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Gadebusch Castle

Gadebusch is one of the oldest towns in Mecklenburg. Its Renaissance palace was built in 1571 by Duke Christoph of Mecklenburg on the site of a castle first mentioned in the 8th century, destroyed in 1181 and then rebuilt.

The current palace was designed by the royal architect Christoph Haubitz and built using recycled stone from the medieval castle. The facade of the three-storey, one-wing building and staircase tower is decorated with terracotta friezes apparently made in the studios of the famous Satius von Düren. The stair tower features various Hanseatic coats of arms, while the panels on the main house depict religious scenes or contain portraits of German princes and ladies in Renaissance costume. From the beginning of the 13th century, the castle was inhabited by princes of the Mecklenburg dynasty. The Renaissance palace was only used as a ducal residence until the beginning of the 17th century, and in 1878/79, the main building was turned into a district court. The palace underwent extensive renovation work from 1903 onwards, and damaged terracotta panels were replaced by new ones. Post-1918, the palace held the offices of various administrative authorities. Post-1949, it was used as a boarding school, and later as a kindergarten and an archive.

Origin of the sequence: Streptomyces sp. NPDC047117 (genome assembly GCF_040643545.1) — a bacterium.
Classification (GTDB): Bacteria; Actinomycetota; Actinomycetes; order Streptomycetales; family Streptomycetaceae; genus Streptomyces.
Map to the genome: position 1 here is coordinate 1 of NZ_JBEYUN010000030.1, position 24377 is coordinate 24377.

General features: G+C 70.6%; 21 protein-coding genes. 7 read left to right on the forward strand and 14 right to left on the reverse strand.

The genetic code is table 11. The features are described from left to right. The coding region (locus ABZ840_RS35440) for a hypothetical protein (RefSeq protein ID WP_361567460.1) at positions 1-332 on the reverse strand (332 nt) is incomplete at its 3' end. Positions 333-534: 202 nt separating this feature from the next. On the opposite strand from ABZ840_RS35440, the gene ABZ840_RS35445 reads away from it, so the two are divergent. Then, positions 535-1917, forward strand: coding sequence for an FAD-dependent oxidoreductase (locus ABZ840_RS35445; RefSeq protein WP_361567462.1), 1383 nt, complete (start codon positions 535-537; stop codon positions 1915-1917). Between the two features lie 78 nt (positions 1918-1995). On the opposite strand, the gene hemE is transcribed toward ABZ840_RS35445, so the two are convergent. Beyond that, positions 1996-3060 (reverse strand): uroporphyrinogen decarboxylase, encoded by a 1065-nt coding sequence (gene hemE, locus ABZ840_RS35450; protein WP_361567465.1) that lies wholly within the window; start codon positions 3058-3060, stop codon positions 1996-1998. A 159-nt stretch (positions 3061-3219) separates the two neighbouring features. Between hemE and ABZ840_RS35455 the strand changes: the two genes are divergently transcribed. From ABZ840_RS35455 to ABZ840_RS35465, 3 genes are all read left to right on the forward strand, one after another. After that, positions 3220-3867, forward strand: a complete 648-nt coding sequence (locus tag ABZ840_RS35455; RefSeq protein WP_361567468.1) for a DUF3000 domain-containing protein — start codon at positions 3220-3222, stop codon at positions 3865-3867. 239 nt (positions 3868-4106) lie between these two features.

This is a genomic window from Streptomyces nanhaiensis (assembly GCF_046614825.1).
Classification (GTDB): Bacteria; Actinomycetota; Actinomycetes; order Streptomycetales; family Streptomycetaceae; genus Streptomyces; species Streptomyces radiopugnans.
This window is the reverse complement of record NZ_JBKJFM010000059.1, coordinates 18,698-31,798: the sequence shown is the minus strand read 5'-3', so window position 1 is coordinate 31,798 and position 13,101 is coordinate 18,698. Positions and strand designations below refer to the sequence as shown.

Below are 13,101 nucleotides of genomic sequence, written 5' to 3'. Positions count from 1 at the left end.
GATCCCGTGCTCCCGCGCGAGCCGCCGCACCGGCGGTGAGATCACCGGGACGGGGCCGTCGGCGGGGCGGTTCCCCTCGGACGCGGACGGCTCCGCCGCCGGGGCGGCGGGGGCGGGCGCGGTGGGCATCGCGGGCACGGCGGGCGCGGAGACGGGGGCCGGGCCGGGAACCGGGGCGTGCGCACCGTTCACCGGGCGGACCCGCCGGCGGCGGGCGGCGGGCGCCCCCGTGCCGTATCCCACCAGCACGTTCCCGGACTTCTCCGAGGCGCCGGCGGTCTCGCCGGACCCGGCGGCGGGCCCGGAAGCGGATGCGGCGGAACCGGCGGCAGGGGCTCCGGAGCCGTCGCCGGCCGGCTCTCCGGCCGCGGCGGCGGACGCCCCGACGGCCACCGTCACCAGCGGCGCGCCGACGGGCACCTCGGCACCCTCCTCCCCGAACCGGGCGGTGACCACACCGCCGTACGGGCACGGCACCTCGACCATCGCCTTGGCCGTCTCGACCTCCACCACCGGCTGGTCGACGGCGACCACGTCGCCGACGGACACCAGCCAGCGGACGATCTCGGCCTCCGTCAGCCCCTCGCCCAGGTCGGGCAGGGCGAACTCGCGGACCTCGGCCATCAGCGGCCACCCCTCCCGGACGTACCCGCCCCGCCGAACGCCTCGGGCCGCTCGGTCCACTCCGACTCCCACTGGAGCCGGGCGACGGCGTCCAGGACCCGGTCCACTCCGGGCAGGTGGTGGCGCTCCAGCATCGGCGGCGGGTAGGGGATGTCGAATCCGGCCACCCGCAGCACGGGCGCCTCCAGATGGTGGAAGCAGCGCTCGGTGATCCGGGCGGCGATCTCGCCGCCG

In the mid-1990s, Schloss Gadebusch was sold for 50,000 Deutschmarks to a private investor from Würzburg, Bavaria, who in 2012 transferred it to the charitable association HoffnungsGut. To find out more about the association's plans, please see below. Unfortunately, these plans are taking a long time to fall into place and over the last few years the building has fallen further into disrepair.

Two newspaper articles (in German) by Volker Bohlmann which appeared in the Gadebusch-Rhenaer Zeitung provide more information:  

17th March 2015: „Schloss-Odyssee nimmt kein Ende“ (only ger)

and: "Gadebusch : Der Traum vom sanierten Schloss“ (only ger)

HoffnungsGut Schloss Gadebusch

The plan

The house and outbuildings are to be turned into living accommodation. We will provide activities and services for the local community, run various pilot projects, offer inter-generational living, reintegration, preserve and maintain a listed building, provide healthy, child-friendly food, practice permaculture and "generation farming", and promote knowledge transfer, research and culture. HoffnungsGut Schloss Gadebusch will offer each generation as much space and freedom as desired, but also provide numerous opportunities and venues for communication, joint action and the formation of friendships. The inter-generational community which results will experience synergy effects which emerge naturally from it, rather than being dictated.